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Gene Expression Microarrays and Experiments

Page history last edited by PBworks 13 years, 4 months ago

Outline

 


 

General definition of gene expression microarray

 

A technology using a high-density array of nucleic acids, protein, or tissue for examining complex biological interactions simultaneously which are identified by specific location on a slide array. A scanning microscope detects the bound, labeled sample and measures the visualized probe to ascertain the activity of the genes of interest in genotyping, cellular studies, and expression analysis.

 

Principles of microarray technology

 

Central dogma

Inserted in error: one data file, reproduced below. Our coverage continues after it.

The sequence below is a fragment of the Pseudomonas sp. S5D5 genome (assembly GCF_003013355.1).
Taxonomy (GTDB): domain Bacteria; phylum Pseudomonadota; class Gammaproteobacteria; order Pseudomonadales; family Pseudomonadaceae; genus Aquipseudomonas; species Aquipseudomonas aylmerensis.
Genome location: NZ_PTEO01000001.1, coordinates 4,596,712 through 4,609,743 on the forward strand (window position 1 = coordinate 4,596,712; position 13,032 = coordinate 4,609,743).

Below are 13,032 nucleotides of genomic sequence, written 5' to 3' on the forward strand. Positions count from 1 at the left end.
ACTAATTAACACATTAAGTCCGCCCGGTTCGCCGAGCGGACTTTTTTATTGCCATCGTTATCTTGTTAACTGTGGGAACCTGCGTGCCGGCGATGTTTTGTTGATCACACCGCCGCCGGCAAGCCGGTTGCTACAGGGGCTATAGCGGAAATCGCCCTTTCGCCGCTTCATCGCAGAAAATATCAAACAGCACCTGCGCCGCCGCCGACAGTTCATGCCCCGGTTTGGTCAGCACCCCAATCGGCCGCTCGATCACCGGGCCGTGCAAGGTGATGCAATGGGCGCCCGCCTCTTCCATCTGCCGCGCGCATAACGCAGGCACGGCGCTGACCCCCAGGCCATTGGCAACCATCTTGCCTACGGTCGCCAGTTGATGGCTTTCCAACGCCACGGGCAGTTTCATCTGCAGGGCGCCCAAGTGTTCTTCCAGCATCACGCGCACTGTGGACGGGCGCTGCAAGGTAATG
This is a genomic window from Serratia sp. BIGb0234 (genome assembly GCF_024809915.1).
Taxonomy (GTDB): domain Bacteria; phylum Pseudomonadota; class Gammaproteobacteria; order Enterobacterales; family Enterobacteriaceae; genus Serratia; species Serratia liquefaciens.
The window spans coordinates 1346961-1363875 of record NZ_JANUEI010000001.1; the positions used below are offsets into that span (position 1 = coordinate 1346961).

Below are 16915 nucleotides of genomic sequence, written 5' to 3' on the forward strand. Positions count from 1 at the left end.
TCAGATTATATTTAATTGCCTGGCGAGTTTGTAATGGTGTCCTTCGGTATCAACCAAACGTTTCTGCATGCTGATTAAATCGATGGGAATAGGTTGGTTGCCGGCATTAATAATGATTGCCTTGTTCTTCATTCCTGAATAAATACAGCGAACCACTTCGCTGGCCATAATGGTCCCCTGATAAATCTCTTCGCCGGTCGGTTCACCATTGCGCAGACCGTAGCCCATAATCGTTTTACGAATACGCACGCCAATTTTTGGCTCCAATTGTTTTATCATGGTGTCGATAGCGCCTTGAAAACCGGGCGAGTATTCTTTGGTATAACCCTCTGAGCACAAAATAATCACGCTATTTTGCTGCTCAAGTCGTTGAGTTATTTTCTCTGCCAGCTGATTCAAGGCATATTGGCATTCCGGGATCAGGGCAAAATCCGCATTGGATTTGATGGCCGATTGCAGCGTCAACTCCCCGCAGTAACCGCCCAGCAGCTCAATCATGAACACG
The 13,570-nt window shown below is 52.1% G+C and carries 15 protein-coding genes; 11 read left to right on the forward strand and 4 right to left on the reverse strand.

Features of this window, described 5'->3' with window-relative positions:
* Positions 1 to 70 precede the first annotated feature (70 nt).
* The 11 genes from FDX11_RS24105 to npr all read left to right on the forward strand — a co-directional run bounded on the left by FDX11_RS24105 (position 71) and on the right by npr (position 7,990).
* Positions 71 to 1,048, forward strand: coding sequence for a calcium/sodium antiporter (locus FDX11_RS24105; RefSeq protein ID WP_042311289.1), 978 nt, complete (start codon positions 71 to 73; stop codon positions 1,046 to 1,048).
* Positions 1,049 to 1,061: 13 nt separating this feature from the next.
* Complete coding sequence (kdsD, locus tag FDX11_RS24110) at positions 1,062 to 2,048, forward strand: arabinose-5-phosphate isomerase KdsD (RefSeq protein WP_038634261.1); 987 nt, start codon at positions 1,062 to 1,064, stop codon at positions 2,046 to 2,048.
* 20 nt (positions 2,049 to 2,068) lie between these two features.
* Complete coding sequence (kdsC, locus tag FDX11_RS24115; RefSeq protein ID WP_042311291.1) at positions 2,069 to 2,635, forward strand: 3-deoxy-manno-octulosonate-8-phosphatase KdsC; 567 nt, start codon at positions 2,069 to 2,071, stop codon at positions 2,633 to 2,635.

Discovered by Francis Crick and published in a Nature paper in 1970, the central dogma gives the flow of information as first inscribed by DNA, then to RNA, and finally to protein with the impossibility of reverse flow. For more on the Central Dogma, (or a general overview of molecular biology) see the previous entry on central dogma. Gene expression microarray fundamentally depends on detecting amounts of either RNA or DNA present. However, we always keep in mind that the amount of mRNA is not necessarily one-to-one with the protein levels.

 

Measuring gene expression through protein and mRNA expression

 

The neat part about microarray is its high output - previously, methods to measure gene expression included N Northern blots, S1 nuclease protection, differential display, etc. , each of which must be done gene by gene and was very time consuming. Nowadays, we can use expression profiling using microararay data, which although noisy, can provide expression information on many thousands of genes in parallel. How? The different formats are discussed below.

 

Formats

Serial Analysis of Gene Expression (SAGE)